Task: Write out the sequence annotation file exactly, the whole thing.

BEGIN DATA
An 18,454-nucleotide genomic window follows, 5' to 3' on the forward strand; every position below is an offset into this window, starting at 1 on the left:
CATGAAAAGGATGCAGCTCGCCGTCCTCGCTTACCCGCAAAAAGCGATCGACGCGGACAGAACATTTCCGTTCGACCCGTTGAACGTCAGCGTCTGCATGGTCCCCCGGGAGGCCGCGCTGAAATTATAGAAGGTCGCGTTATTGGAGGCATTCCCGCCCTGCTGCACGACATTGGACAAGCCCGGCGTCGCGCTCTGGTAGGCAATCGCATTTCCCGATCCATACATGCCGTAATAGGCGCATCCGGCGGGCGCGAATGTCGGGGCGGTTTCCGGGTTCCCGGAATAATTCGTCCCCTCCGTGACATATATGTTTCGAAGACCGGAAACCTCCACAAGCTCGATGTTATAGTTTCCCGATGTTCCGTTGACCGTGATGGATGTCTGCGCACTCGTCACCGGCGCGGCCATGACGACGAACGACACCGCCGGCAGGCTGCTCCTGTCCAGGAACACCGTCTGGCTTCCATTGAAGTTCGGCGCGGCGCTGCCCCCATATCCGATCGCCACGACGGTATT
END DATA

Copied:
An 18,454-nucleotide genomic window follows, 5' to 3' on the forward strand; every position below is an offset into this window, starting at 1 on the left:
CATGAAAAGGATGCAGCTCGCCGTCCTCGCTTACCCGCAAAAAGCGATCGACGCGGACAGAACATTTCCGTTCGACCCGTTGAACGTCAGCGTCTGCATGGTCCCCCGGGAGGCCGCGCTGAAATTATAGAAGGTCGCGTTATTGGAGGCATTCCCGCCCTGCTGCACGACATTGGACAAGCCCGGCGTCGCGCTCTGGTAGGCAATCGCATTTCCCGATCCATACATGCCGTAATAGGCGCATCCGGCGGGCGCGAATGTCGGGGCGGTTTCCGGGTTCCCGGAATAATTCGTCCCCTCCGTGACATATATGTTTCGAAGACCGGAAACCTCCACAAGCTCGATGTTATAGTTTCCCGATGTTCCGTTGACCGTGATGGATGTCTGCGCACTCGTCACCGGCGCGGCCATGACGACGAACGACACCGCCGGCAGGCTGCTCCTGTCCAGGAACACCGTCTGGCTTCCATTGAAGTTCGGCGCGGCGCTGCCCCCATATCCGATCGCCACGACGGTATT